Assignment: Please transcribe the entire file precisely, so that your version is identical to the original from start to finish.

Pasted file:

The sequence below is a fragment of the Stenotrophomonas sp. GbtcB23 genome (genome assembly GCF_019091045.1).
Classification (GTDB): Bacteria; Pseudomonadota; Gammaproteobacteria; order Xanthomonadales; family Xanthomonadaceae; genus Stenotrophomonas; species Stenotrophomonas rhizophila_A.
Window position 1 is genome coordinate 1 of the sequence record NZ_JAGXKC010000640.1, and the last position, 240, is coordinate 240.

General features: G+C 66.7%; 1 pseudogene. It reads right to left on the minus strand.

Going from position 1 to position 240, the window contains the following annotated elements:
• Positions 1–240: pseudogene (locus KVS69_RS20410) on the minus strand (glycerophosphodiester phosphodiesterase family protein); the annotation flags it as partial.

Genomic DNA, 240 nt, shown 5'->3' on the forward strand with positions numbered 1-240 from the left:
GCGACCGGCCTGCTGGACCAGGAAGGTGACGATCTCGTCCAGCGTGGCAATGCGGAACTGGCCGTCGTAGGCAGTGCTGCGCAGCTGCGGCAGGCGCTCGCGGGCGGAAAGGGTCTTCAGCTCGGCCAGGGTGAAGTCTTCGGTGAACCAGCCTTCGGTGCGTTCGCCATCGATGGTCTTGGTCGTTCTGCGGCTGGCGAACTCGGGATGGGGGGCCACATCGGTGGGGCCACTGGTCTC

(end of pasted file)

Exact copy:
The sequence below is a fragment of the Stenotrophomonas sp. GbtcB23 genome (genome assembly GCF_019091045.1).
Classification (GTDB): Bacteria; Pseudomonadota; Gammaproteobacteria; order Xanthomonadales; family Xanthomonadaceae; genus Stenotrophomonas; species Stenotrophomonas rhizophila_A.
Window position 1 is genome coordinate 1 of the sequence record NZ_JAGXKC010000640.1, and the last position, 240, is coordinate 240.

General features: G+C 66.7%; 1 pseudogene. It reads right to left on the minus strand.

Going from position 1 to position 240, the window contains the following annotated elements:
• Positions 1–240: pseudogene (locus KVS69_RS20410) on the minus strand (glycerophosphodiester phosphodiesterase family protein); the annotation flags it as partial.

Genomic DNA, 240 nt, shown 5'->3' on the forward strand with positions numbered 1-240 from the left:
GCGACCGGCCTGCTGGACCAGGAAGGTGACGATCTCGTCCAGCGTGGCAATGCGGAACTGGCCGTCGTAGGCAGTGCTGCGCAGCTGCGGCAGGCGCTCGCGGGCGGAAAGGGTCTTCAGCTCGGCCAGGGTGAAGTCTTCGGTGAACCAGCCTTCGGTGCGTTCGCCATCGATGGTCTTGGTCGTTCTGCGGCTGGCGAACTCGGGATGGGGGGCCACATCGGTGGGGCCACTGGTCTC